The Loremasters of Fëanor: Historical Bias in the Works of J.R.R. Tolkien and Transformative Works

Here is the video of my presentation at the New York Tolkien Conference on Saturday, June 13. I am unfortunately hiding behind the monitor on the podium for most of the video–the perils of recording with a handicam in rooms that aren’t necessarily ideal for recording–but the audio is relatively clear throughout, and that’s really what matters. You’ll just have to take my word that I looked beautiful. :)

Below the jump is a synopsis of my paper, as well as the data that I displayed on the Powerpoint that you probably can’t read unless you have the eyesight of the Elves.

Who Wrote The Silmarillion?

Why, J.R.R. Tolkien did, right? Well, yes … and no. Yes, of course, Tolkien actually wrote down The Silmarillion. However, he almost always wrote from the point of view of an in-universe narrator or loremaster. This point of view can be rather hard to detect in the published Silmarillion, but as I explain in my paper, that is because Christopher Tolkien made the editorial decision to remove the attributions to the in-universe authors. In 1958, JRRT indicated on a scrap of paper that he intended to recast the Silmarillion stories as Númenorean in transmission rather than Elven (Myths Transformed). He subsequently eliminated the Elven narrators from the text of the Later Quenta Silmarillion; however, he did not revise that text otherwise to suggest a change in narrator. Whether he reconsidered later on or just never got to it, we’ll never know. On the strength of his expressed intentions in the 1958 note and the surface edits to the Later QS, Christopher decided to exclude the narrators from the published Silmarillion, a decision that he later regretted as “an excess of vigilance” (Peoples of Middle-earth, p. 153).

Given that, I think it is safe to continue to treat the Quenta Silmarillion as a document of Elven origin written with its original in-universe narrators in mind. Chief of those narrators and the subject of my study is Pengolodh. We actually know quite a bit about Pengolodh, and he is an interesting choice of narrators for the bulk of the history about the First Age. The essay Quendi and Eldar (HoMe XI) gives us quite a bit of his background.

  • He is of mixed Noldorin-Sindarin ancestry, so he likely has a bias toward these groups.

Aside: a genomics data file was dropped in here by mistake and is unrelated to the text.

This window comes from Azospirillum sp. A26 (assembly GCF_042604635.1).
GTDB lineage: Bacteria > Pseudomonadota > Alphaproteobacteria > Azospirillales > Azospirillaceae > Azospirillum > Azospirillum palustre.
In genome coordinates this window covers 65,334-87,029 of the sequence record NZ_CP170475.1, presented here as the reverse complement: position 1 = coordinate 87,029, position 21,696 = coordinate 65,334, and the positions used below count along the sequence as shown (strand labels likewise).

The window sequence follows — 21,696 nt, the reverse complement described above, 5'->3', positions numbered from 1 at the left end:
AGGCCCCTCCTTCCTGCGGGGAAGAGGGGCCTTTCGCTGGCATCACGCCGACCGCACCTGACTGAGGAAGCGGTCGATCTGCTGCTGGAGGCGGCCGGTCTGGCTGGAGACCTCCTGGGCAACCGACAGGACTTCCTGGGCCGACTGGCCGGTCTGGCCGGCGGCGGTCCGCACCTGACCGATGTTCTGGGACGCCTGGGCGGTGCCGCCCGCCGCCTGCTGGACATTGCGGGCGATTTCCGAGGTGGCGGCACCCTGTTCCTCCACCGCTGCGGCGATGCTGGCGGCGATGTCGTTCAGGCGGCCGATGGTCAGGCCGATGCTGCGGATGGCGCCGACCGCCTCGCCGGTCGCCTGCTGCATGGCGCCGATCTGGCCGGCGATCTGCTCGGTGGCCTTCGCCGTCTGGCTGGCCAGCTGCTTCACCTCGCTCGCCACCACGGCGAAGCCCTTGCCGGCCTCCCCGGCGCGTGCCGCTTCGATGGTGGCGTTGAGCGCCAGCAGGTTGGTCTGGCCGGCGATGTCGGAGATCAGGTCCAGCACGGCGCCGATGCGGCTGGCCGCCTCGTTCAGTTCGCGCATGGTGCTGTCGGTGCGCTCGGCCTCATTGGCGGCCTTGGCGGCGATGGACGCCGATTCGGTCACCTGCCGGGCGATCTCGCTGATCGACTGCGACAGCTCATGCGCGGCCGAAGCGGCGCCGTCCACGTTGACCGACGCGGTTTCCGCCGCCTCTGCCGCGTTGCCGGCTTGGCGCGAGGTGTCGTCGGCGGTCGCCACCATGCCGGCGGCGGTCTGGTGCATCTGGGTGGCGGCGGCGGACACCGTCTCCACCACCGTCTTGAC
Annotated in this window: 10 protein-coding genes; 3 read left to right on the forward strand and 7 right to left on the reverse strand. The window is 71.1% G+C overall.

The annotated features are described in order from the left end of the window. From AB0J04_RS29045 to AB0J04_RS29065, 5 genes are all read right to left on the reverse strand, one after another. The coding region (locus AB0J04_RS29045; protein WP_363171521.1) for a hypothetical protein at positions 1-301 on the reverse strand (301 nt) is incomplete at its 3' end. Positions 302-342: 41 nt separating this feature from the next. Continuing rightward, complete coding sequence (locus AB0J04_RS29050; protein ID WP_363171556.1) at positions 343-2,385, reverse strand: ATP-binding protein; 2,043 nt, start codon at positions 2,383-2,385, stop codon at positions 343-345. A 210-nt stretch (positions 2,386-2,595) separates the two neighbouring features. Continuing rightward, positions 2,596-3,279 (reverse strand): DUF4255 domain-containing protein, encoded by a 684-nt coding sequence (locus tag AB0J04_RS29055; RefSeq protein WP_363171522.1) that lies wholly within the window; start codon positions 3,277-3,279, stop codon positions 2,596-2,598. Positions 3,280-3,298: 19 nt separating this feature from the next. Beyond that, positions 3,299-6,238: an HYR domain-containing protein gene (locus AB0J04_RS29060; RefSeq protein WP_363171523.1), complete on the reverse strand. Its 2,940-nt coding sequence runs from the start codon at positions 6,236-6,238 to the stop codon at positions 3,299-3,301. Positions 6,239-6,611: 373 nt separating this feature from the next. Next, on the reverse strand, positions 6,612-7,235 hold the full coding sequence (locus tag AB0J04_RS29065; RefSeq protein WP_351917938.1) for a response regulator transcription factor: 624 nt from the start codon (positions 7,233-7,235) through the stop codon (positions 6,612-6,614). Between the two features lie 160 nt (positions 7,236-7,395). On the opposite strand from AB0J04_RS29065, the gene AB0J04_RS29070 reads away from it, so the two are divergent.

• He was born in Nevrast after the arrival of the Noldor and before the settlement of Gondolin. Almost nothing happens during this time period. Seriously, look at the Grey Annals (HoMe XI). Nothing happens.
  • Since the people of Nevrast migrated to Gondolin after about 100 years (Grey Annals), this does conveniently mean that Pengolodh was probably too young to attend Fingolfin’s Feast of Reuniting and very likely not only never met a son of Fëanor (Fëanor himself is long dead at this point) but also probably never met Fingolfin or Fingon.
  • Gondolin was, of course, distinguished by its isolation. JRRT even notes in Quendi and Eldar that Pengolodh was naive of languages other than Quenya, due to Gondolin’s isolation. He was presumably pretty dang naive of history too. One can only speculate where he learned what he professes to know.
  • Gondolin was also ruled by Turgon, who was “unappeasable in his enmity for Fëanor and his sons” (Shibboleth of Fëanor, HoMe XII). This likely not only cemented a bias against the Fëanorians in young Pengolodh but also may have placed certain lines of historical thought off-limits, or at least politically unwise.
  • Pengolodh’s known sources include the people of Sirion. If there was anyone who hated the House of Fëanor more than Turgon? There they are.

All of this makes JRRT’s use of Pengolodh as his primary narrator for the Quenta Silmarillion an interesting choice, considering that Pengolodh lived in isolation for the most exciting parts of the First Age and had multiple good reasons why the information he did learn was extremely biased.

Historical Bias and The Silmarillion

In 1992, Alex Lewis presented a paper entitled “Historical Bias and the Making of The Silmarillion” at the J.R.R. Tolkien Centenary Conference, the proceedings of which were copublished by Mythlore and Mallorn. The crux of Lewis’s argument is that Bilbo’s sources for the Red Book of Westmarch–which comes to us as The Silmarillion–likely relied heavily on Elrond. Lewis makes a good case that the historical bias observed in The Silmarillion matches Elrond’s lineage, with favoritism shown to Elrond’s ancestors. Those who aren’t related to Elrond get less page-time and endure more criticism. The slide below from my Powerpoint presentation shows the results of Lewis’s analysis in chart form.

Chart showing that Elrond's relatives receive less bias in The Silmarillion

Lewis did not have access to the complete History of Middle-earth series when he authored his paper. The same biases that he documented could be equally attributed to Pengolodh. (Who, after all, shared many of the same allegiances that Elrond did.)

Tolkien fanfic writers have been writing an average of 6.1 years, one-third for more than a decade, and about half use Unfinished Tales and History of Middle-earth as sources